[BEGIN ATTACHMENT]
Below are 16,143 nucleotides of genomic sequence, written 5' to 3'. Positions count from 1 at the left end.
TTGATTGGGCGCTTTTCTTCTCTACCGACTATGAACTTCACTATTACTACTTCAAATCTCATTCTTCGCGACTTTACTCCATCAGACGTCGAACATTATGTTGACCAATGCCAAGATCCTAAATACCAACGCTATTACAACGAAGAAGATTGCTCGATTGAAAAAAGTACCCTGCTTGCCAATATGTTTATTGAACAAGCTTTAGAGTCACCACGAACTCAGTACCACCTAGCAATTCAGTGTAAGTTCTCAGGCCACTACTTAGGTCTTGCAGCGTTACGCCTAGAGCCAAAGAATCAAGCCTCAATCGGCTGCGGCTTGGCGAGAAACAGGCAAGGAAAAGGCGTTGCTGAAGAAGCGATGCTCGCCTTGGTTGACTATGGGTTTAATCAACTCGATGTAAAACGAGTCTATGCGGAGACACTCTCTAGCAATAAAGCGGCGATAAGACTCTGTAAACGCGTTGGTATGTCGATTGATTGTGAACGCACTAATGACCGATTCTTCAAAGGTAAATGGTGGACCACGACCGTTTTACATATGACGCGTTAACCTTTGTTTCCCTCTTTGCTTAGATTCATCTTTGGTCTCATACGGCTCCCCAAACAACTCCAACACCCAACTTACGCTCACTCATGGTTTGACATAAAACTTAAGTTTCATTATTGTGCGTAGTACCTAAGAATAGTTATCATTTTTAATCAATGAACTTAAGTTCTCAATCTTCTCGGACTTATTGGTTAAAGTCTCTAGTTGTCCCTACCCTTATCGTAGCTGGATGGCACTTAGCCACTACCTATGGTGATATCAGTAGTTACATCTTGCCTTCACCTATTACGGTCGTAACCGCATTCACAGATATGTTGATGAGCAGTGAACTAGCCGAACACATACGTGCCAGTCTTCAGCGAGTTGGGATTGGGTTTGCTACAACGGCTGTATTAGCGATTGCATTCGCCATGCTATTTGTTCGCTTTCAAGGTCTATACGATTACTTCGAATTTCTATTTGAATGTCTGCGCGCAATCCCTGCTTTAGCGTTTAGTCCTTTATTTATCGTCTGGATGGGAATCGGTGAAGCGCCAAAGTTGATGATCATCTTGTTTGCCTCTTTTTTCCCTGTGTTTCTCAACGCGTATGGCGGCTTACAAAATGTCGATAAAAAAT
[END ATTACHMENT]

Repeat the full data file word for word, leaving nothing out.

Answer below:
Below are 16,143 nucleotides of genomic sequence, written 5' to 3'. Positions count from 1 at the left end.
TTGATTGGGCGCTTTTCTTCTCTACCGACTATGAACTTCACTATTACTACTTCAAATCTCATTCTTCGCGACTTTACTCCATCAGACGTCGAACATTATGTTGACCAATGCCAAGATCCTAAATACCAACGCTATTACAACGAAGAAGATTGCTCGATTGAAAAAAGTACCCTGCTTGCCAATATGTTTATTGAACAAGCTTTAGAGTCACCACGAACTCAGTACCACCTAGCAATTCAGTGTAAGTTCTCAGGCCACTACTTAGGTCTTGCAGCGTTACGCCTAGAGCCAAAGAATCAAGCCTCAATCGGCTGCGGCTTGGCGAGAAACAGGCAAGGAAAAGGCGTTGCTGAAGAAGCGATGCTCGCCTTGGTTGACTATGGGTTTAATCAACTCGATGTAAAACGAGTCTATGCGGAGACACTCTCTAGCAATAAAGCGGCGATAAGACTCTGTAAACGCGTTGGTATGTCGATTGATTGTGAACGCACTAATGACCGATTCTTCAAAGGTAAATGGTGGACCACGACCGTTTTACATATGACGCGTTAACCTTTGTTTCCCTCTTTGCTTAGATTCATCTTTGGTCTCATACGGCTCCCCAAACAACTCCAACACCCAACTTACGCTCACTCATGGTTTGACATAAAACTTAAGTTTCATTATTGTGCGTAGTACCTAAGAATAGTTATCATTTTTAATCAATGAACTTAAGTTCTCAATCTTCTCGGACTTATTGGTTAAAGTCTCTAGTTGTCCCTACCCTTATCGTAGCTGGATGGCACTTAGCCACTACCTATGGTGATATCAGTAGTTACATCTTGCCTTCACCTATTACGGTCGTAACCGCATTCACAGATATGTTGATGAGCAGTGAACTAGCCGAACACATACGTGCCAGTCTTCAGCGAGTTGGGATTGGGTTTGCTACAACGGCTGTATTAGCGATTGCATTCGCCATGCTATTTGTTCGCTTTCAAGGTCTATACGATTACTTCGAATTTCTATTTGAATGTCTGCGCGCAATCCCTGCTTTAGCGTTTAGTCCTTTATTTATCGTCTGGATGGGAATCGGTGAAGCGCCAAAGTTGATGATCATCTTGTTTGCCTCTTTTTTCCCTGTGTTTCTCAACGCGTATGGCGGCTTACAAAATGTCGATAAAAAAT